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1) REINTRODUCING INTERNATIONAL INSTITUTIONAL LAW a) IO law making: a survey of charter provisions b) The external ripples of internal law i) The assembly’s purse string powers ii) Legal personality and its consequences iii) The alleged treaty basis for charter powers iv) The limits of enumerated powers v) The distinction between external and internal rule making c) Revisiting the development of international law through the political organs of the UN i) Statehood and participation ii) Participation by non state actors iii) Human rights and the shrinking concept of domestic jurisdiction iv) The security council and the article 2(7) 2) THE VAIRED FORMS OF INTERNATIONAL INSTITUIONAL LAW a) The Security council as law maker b) The security council: Between Power and law c) Standard setting in other IOs: A selective survey i) The Codex Alimentarius ii) ICAOs standards and recommended practices (SARPs) iii) IO “advisory” material iv) ILO recommendations v) IAEA standards vi) The FAOs and UNEP’s prior informed consent regime vii)WTO soft law viii) The WHO’s code on marketing of breast milk substitutes ix) The world bank guidelines x) IMF conditionality xi) Emerging global administrative law d) Interim conclusions 3) INTERNATIONAL ORGANIZATIONS AS TREATY MAKERS 4) DISPUTE SETTLEMENT BY NON JUDICIAL ACTORS a) Within the UN i) The security council- 416 ii) The UN compensation commission- 424 iii) The General assembly – 428 iv) The secretary general- 433 v) The Human Rights Commission- 435 vi) The Secretariat- 436 b) In other IOs i) Regional organizations ii) The IMF iii) The international civil aviation organization iv) Other UN specialized agencies 5) DISPUTE SETTLEMENT BY QUASI JUDICIAL AND JUDICIAL BODIES a) Introduction- 458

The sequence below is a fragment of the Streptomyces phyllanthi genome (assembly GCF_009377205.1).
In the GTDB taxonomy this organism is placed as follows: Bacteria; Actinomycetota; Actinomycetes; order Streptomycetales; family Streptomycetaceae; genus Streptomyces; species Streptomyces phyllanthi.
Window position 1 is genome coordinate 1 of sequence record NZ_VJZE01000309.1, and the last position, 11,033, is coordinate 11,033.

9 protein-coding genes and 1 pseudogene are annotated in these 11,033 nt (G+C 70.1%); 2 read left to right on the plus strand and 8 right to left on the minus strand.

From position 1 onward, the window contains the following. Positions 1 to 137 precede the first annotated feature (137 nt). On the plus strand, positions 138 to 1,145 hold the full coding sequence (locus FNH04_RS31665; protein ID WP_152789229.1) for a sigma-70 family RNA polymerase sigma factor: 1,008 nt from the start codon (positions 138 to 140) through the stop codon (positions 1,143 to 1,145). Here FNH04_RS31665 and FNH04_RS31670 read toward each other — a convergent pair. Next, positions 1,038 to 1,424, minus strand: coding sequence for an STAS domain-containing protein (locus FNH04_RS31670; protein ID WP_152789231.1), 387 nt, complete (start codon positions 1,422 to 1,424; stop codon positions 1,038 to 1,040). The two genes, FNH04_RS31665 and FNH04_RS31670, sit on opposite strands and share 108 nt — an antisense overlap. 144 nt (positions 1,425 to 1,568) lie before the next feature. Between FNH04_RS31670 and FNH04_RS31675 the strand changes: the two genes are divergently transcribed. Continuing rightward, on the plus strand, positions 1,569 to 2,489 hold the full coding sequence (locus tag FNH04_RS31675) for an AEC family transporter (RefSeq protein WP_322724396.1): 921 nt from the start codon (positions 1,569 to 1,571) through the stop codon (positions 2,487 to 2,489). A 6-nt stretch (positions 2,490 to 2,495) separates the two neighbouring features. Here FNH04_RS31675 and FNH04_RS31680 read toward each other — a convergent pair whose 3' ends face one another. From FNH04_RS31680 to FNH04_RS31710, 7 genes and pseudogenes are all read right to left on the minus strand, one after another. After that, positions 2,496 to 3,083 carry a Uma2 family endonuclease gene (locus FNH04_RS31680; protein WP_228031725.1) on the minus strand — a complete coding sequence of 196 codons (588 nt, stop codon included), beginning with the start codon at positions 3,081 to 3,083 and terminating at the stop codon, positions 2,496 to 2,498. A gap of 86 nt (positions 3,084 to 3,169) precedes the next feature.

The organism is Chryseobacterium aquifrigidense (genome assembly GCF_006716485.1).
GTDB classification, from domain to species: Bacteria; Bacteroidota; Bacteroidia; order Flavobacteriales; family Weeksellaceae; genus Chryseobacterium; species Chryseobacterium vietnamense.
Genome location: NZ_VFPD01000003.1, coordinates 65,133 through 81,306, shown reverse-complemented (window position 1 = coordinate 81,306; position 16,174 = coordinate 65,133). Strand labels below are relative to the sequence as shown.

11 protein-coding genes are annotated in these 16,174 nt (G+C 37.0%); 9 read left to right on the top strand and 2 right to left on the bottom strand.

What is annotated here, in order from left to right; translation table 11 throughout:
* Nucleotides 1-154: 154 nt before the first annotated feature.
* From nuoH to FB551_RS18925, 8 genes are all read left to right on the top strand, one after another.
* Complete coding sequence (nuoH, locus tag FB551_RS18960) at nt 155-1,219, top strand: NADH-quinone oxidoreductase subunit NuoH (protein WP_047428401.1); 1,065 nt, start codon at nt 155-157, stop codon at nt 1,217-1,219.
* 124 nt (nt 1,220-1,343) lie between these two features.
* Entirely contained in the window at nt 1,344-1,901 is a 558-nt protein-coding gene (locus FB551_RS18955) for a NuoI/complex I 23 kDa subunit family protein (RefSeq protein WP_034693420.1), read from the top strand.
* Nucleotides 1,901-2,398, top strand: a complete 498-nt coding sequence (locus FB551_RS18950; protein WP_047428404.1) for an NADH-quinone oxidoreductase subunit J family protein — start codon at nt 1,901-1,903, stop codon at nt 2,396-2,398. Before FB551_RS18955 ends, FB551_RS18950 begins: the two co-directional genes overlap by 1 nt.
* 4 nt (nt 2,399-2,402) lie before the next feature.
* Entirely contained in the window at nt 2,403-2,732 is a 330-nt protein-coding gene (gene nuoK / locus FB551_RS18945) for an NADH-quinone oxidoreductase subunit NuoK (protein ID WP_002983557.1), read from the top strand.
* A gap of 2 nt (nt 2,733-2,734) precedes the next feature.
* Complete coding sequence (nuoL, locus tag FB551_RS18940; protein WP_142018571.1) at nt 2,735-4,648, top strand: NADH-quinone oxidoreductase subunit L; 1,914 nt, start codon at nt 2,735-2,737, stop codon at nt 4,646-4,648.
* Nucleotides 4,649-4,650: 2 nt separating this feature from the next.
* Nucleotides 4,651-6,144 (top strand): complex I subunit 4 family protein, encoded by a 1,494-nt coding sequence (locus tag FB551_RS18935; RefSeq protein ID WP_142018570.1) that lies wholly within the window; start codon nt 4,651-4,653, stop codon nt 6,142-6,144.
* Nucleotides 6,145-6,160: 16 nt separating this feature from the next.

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i) The Project on International Courts and Tribunals have identified its 43 existing, extinct, dormant or nascent international “judicial” bodies by applying the following five criteria- (1) They should be permanent institution (2) They have to be composed of independent judges (3) They should adjudicate disputes between two or more entities at least one of which is an IO or a state (4) They should work on the basis of pre determined procedure (5) They should render legally binding decisions. ii) How do the IOs maintain the impartiality of the arbitrators? (1) Fully judicial bodies- (a) They are selected from among the independent judges elected regardless of their nationality from among persons of high moral character, who possess the qualifications required in their respective countries for appointment in the highest judicial offices or are juris consults of recognized competence in international law. (2) Quasi judicial bodies (WTO/ILO) (a) Select arbitrators who are specialists in the law implicated by the disputes at issue, such as their knowledge in trade/labor law and not because they are accredited government representatives before the relevant IO. iii) They generally claim that they discover the rules that apply to a particular
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